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In Sickness and in Health

In this still image from "The Big Sick," stand-up comic, actor and writer Kumail Nanjiani pitches woo to Zoe Kazan, the on-screen counterpart of Nanjiani's real-life wife and "Sick" screenplay co-writer, Emily V. Gordon. (IMDb)

In this still image from “The Big Sick,” stand-up comic, actor and writer Kumail Nanjiani pitches woo to Zoe Kazan, the on-screen counterpart of Nanjiani’s real-life wife and “Sick” screenplay co-writer, Emily V. Gordon. (IMDb)

In “The Big Sick,” stand-up jokester Kumail Nanjiani describes acceptable professions for a Pakistani-American. Unsurprisingly, doctor and engineer top the list, with comedian at the very bottom — even below Islamic State recruit.

To hear Nanjiani (known to many as the acerbic programmer on TV’s “Silicon Valley”) as a character named Kumail Nanjiani in this semi-autobiographical comedy is to bob to the rhythms of a high-stakes tennis match. The comedian has the soft-spoken delivery and spring-loaded aim that makes almost everything he says sound funny. Yet when Nanjiani goes silent, drawing attention to eyes resembling those in a Picasso self-portrait, he makes visible the melancholy behind the humor.

He is one of the many pleasures of the movie, an irresistibly anxious comedy inspired by the interfaith, interracial courtship between the Nanjiani on the screen, an Uber driver and aspiring funnyman, and his love interest, grad student Emily V. Gordon. (Zoe Kazan, the elfin actress of the wide eyes and wider smile, plays Emily.)

In real life, Nanjiani and Gordon are a married couple who wrote the script for “The Big Sick.” Their on-screen counterparts meet at a comedy club when she responds approvingly to his set, and he in turn playfully demands that she stop heckling him.

Directed by Michael Showalter, himself a comedian and maker of the 2015 Sally Field comedy “My Name is Doris,” this film is strong on performances if indifferent to the technical elements — for instance, framing and editing — that make a movie cinematic. The film has a freshness that comes from the specificity of its characters and the way each navigates the universal hurdle of meeting the other’s parents.

After the requisite romantic montage and mutual confessions of love, Emily mentions that her mother and father are coming to town, and does Kumail want to have dinner with them?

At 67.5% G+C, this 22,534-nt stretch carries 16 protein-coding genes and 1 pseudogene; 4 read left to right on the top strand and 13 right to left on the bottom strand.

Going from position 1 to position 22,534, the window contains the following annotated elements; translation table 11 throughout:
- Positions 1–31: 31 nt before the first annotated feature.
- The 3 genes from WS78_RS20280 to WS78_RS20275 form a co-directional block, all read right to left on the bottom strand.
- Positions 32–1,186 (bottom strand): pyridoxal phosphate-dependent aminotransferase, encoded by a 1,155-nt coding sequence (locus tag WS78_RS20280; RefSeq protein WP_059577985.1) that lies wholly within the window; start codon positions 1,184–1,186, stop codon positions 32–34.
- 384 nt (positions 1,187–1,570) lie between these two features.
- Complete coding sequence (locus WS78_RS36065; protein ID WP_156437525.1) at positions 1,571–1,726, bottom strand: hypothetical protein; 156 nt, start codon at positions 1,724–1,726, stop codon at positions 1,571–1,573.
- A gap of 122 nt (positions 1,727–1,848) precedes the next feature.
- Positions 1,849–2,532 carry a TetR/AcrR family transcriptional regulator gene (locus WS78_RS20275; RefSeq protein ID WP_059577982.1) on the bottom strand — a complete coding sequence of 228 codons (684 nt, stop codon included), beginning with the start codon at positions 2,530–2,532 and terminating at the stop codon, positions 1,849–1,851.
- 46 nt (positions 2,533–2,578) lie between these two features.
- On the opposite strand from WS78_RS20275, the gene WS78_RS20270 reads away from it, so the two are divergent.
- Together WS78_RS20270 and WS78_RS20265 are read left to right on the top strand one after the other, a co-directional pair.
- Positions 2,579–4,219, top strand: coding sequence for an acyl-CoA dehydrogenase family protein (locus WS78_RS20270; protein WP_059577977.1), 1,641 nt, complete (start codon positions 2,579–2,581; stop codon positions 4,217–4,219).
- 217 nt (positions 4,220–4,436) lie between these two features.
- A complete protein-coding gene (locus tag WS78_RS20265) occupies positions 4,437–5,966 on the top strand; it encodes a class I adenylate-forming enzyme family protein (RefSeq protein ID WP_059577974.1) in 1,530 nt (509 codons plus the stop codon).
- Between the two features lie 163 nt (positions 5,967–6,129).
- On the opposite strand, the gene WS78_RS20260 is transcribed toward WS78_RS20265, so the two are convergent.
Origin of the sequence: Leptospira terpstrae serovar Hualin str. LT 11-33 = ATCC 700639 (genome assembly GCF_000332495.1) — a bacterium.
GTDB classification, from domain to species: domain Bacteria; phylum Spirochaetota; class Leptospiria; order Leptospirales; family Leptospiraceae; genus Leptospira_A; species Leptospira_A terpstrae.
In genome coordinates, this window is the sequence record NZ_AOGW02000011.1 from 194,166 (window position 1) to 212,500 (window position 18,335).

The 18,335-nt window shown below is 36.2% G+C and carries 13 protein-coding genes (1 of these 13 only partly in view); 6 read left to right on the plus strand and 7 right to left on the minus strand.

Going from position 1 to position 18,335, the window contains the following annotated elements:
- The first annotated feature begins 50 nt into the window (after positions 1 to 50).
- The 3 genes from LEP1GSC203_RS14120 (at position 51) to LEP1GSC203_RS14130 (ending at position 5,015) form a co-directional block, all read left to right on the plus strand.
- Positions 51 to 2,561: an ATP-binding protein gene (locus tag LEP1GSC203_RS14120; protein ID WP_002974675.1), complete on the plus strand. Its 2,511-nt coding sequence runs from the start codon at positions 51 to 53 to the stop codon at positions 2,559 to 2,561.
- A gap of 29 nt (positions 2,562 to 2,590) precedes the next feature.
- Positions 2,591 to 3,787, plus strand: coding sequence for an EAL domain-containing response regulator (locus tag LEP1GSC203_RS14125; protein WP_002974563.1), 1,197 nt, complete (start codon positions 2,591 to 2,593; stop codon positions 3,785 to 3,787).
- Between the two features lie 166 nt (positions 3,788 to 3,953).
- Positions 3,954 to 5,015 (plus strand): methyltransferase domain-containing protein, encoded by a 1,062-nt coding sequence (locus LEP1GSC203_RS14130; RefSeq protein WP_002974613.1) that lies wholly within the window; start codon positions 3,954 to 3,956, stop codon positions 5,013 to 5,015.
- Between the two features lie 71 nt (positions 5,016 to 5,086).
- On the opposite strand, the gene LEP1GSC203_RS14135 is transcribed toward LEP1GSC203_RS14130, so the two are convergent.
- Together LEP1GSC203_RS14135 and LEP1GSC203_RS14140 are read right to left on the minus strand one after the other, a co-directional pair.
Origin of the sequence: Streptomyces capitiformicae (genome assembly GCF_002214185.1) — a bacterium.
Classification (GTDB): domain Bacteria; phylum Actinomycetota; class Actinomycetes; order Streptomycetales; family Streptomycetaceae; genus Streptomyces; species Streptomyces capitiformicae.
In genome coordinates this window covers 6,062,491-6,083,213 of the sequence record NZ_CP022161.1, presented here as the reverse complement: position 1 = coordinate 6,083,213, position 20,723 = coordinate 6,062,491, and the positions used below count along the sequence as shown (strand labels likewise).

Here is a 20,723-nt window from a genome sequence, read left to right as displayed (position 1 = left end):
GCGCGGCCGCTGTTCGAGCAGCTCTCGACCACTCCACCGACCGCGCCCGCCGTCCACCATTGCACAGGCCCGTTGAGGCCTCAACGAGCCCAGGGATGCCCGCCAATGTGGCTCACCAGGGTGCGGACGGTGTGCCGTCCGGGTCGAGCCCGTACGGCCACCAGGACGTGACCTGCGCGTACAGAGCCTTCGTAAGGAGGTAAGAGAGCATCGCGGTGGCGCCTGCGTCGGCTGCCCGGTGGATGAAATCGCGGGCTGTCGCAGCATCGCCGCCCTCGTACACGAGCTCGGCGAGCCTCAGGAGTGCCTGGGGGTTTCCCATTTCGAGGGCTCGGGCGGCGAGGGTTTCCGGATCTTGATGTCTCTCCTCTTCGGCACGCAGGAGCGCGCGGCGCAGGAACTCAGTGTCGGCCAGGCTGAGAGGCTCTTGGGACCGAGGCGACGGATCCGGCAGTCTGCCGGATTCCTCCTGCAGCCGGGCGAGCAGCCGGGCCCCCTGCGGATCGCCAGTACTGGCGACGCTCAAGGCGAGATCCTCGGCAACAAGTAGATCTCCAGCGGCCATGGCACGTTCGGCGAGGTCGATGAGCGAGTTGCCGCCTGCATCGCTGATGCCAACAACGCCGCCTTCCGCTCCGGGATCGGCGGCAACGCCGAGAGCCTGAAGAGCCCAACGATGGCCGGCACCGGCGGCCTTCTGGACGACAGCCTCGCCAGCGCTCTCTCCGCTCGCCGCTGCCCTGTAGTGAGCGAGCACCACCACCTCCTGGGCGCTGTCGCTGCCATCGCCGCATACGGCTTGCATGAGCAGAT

What the audience knows—and Emily does not—is that his family expects Kumail to marry a Pakistani Muslim. At the weekly Sunday dinner with Nanjiani clan, Kumail’s mother (Zenobia Shroff), who has an adorably crooked smile and a will of iron, always “just happens” to have a prospective candidate stop in. (One of them, Khadija, played by Vella Lovell, is so sharp, beautiful and funny that you half expect Kumail to drop Emily like a hot samosa.)

Knowing that if he meets Emily’s parents, she will expect to meet his, Kumail attempts to resolve his crisis by telling her his family knows nothing about his relationship with Emily, and that if he has to choose between Emily and family, he’ll go with Mom and Dad. Emily had foreseen a future with Kumail, and so she walks out, while he continues to pretend to live up to the expectations of his parents.

And that should be that. But a few weeks later when Emily has a medical crisis, her roommate loops Kamail back into her world—and her family fold.

Enter Emily’s parents, played by Holly Hunter and Ray Romano, possessors of the two greatest voices in the business. Their relationship in “The Big Sick” is as overcast as the one between the elder Nanjianis is cloudless. Beth Gordon wants nothing to do with Kumail, and for his own reasons, her husband Terry is less dismissive.

The final act goes deeper than one might suspect. “The Big Sick” turns out to be more than a boy-meets-girl tale. The story that announces itself as an interfaith, interracial romance turns out to be an intergenerational — and healing — one as well.

Carrie Rickey
Contributor
In addition to writing film reviews and essays for Truthdig, Carrie Rickey has been a film critic at The Philadelphia Inquirer and Village Voice and an art critic at Artforum and Art in America. Rickey has…
Carrie Rickey

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